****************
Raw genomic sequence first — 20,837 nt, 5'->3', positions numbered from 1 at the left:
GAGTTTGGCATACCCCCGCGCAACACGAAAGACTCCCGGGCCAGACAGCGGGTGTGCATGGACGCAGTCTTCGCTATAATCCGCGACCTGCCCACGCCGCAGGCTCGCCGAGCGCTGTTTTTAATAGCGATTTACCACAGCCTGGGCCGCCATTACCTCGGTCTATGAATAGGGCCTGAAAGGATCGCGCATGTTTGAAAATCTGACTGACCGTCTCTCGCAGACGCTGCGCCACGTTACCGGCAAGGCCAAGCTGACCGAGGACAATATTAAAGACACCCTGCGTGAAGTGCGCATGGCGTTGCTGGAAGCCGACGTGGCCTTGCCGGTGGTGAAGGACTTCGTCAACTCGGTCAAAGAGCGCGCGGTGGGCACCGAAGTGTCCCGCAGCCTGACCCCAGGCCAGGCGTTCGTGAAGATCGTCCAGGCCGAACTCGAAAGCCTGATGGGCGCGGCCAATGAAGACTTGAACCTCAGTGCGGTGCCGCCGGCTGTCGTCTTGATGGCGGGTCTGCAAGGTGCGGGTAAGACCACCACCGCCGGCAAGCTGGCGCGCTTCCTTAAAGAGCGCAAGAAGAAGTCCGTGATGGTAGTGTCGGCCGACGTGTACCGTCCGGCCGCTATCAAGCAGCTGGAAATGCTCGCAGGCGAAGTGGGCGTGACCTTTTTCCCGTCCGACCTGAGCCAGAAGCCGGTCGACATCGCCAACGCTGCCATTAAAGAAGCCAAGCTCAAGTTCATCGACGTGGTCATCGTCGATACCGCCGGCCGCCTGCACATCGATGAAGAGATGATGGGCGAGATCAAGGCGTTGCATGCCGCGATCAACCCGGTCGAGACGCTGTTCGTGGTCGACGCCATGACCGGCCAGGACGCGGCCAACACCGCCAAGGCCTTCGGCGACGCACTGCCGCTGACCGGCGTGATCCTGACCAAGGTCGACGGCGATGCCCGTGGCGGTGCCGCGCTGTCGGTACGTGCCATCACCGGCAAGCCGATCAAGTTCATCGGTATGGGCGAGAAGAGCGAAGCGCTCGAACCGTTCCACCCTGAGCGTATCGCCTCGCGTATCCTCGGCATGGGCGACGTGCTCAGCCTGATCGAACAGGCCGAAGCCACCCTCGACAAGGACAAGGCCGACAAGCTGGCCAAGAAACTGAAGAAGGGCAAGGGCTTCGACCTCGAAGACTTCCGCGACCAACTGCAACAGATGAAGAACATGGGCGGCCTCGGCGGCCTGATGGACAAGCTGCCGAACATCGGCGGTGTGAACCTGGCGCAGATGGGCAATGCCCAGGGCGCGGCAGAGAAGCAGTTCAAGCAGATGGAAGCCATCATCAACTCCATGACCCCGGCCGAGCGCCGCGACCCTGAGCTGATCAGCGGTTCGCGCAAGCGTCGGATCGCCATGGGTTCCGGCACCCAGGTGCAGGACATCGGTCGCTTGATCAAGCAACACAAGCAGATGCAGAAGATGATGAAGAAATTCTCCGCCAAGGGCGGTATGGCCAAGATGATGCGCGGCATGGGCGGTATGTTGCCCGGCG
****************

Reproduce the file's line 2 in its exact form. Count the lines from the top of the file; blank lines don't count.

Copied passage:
GAGTTTGGCATACCCCCGCGCAACACGAAAGACTCCCGGGCCAGACAGCGGGTGTGCATGGACGCAGTCTTCGCTATAATCCGCGACCTGCCCACGCCGCAGGCTCGCCGAGCGCTGTTTTTAATAGCGATTTACCACAGCCTGGGCCGCCATTACCTCGGTCTATGAATAGGGCCTGAAAGGATCGCGCATGTTTGAAAATCTGACTGACCGTCTCTCGCAGACGCTGCGCCACGTTACCGGCAAGGCCAAGCTGACCGAGGACAATATTAAAGACACCCTGCGTGAAGTGCGCATGGCGTTGCTGGAAGCCGACGTGGCCTTGCCGGTGGTGAAGGACTTCGTCAACTCGGTCAAAGAGCGCGCGGTGGGCACCGAAGTGTCCCGCAGCCTGACCCCAGGCCAGGCGTTCGTGAAGATCGTCCAGGCCGAACTCGAAAGCCTGATGGGCGCGGCCAATGAAGACTTGAACCTCAGTGCGGTGCCGCCGGCTGTCGTCTTGATGGCGGGTCTGCAAGGTGCGGGTAAGACCACCACCGCCGGCAAGCTGGCGCGCTTCCTTAAAGAGCGCAAGAAGAAGTCCGTGATGGTAGTGTCGGCCGACGTGTACCGTCCGGCCGCTATCAAGCAGCTGGAAATGCTCGCAGGCGAAGTGGGCGTGACCTTTTTCCCGTCCGACCTGAGCCAGAAGCCGGTCGACATCGCCAACGCTGCCATTAAAGAAGCCAAGCTCAAGTTCATCGACGTGGTCATCGTCGATACCGCCGGCCGCCTGCACATCGATGAAGAGATGATGGGCGAGATCAAGGCGTTGCATGCCGCGATCAACCCGGTCGAGACGCTGTTCGTGGTCGACGCCATGACCGGCCAGGACGCGGCCAACACCGCCAAGGCCTTCGGCGACGCACTGCCGCTGACCGGCGTGATCCTGACCAAGGTCGACGGCGATGCCCGTGGCGGTGCCGCGCTGTCGGTACGTGCCATCACCGGCAAGCCGATCAAGTTCATCGGTATGGGCGAGAAGAGCGAAGCGCTCGAACCGTTCCACCCTGAGCGTATCGCCTCGCGTATCCTCGGCATGGGCGACGTGCTCAGCCTGATCGAACAGGCCGAAGCCACCCTCGACAAGGACAAGGCCGACAAGCTGGCCAAGAAACTGAAGAAGGGCAAGGGCTTCGACCTCGAAGACTTCCGCGACCAACTGCAACAGATGAAGAACATGGGCGGCCTCGGCGGCCTGATGGACAAGCTGCCGAACATCGGCGGTGTGAACCTGGCGCAGATGGGCAATGCCCAGGGCGCGGCAGAGAAGCAGTTCAAGCAGATGGAAGCCATCATCAACTCCATGACCCCGGCCGAGCGCCGCGACCCTGAGCTGATCAGCGGTTCGCGCAAGCGTCGGATCGCCATGGGTTCCGGCACCCAGGTGCAGGACATCGGTCGCTTGATCAAGCAACACAAGCAGATGCAGAAGATGATGAAGAAATTCTCCGCCAAGGGCGGTATGGCCAAGATGATGCGCGGCATGGGCGGTATGTTGCCCGGCG